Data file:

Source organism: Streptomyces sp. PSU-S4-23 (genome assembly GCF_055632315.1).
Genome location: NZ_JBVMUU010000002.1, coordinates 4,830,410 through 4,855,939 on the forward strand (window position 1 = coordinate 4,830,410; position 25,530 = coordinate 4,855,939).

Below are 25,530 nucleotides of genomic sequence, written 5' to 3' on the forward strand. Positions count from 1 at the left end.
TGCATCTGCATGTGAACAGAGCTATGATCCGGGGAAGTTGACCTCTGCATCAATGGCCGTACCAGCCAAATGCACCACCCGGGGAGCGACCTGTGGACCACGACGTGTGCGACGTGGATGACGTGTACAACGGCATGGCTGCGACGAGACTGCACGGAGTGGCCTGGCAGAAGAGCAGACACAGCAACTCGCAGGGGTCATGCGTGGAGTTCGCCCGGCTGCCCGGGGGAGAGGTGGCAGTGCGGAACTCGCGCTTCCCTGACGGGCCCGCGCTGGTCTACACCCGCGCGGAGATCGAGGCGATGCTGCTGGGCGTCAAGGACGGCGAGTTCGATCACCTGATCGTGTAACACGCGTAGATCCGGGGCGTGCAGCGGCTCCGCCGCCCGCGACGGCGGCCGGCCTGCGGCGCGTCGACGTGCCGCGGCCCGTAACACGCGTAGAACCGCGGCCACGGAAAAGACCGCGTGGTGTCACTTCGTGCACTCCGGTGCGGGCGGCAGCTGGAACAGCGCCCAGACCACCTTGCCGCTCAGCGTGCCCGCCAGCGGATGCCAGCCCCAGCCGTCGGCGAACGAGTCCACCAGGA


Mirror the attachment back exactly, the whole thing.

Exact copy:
Source organism: Streptomyces sp. PSU-S4-23 (genome assembly GCF_055632315.1).
Genome location: NZ_JBVMUU010000002.1, coordinates 4,830,410 through 4,855,939 on the forward strand (window position 1 = coordinate 4,830,410; position 25,530 = coordinate 4,855,939).

Below are 25,530 nucleotides of genomic sequence, written 5' to 3' on the forward strand. Positions count from 1 at the left end.
TGCATCTGCATGTGAACAGAGCTATGATCCGGGGAAGTTGACCTCTGCATCAATGGCCGTACCAGCCAAATGCACCACCCGGGGAGCGACCTGTGGACCACGACGTGTGCGACGTGGATGACGTGTACAACGGCATGGCTGCGACGAGACTGCACGGAGTGGCCTGGCAGAAGAGCAGACACAGCAACTCGCAGGGGTCATGCGTGGAGTTCGCCCGGCTGCCCGGGGGAGAGGTGGCAGTGCGGAACTCGCGCTTCCCTGACGGGCCCGCGCTGGTCTACACCCGCGCGGAGATCGAGGCGATGCTGCTGGGCGTCAAGGACGGCGAGTTCGATCACCTGATCGTGTAACACGCGTAGATCCGGGGCGTGCAGCGGCTCCGCCGCCCGCGACGGCGGCCGGCCTGCGGCGCGTCGACGTGCCGCGGCCCGTAACACGCGTAGAACCGCGGCCACGGAAAAGACCGCGTGGTGTCACTTCGTGCACTCCGGTGCGGGCGGCAGCTGGAACAGCGCCCAGACCACCTTGCCGCTCAGCGTGCCCGCCAGCGGATGCCAGCCCCAGCCGTCGGCGAACGAGTCCACCAGGA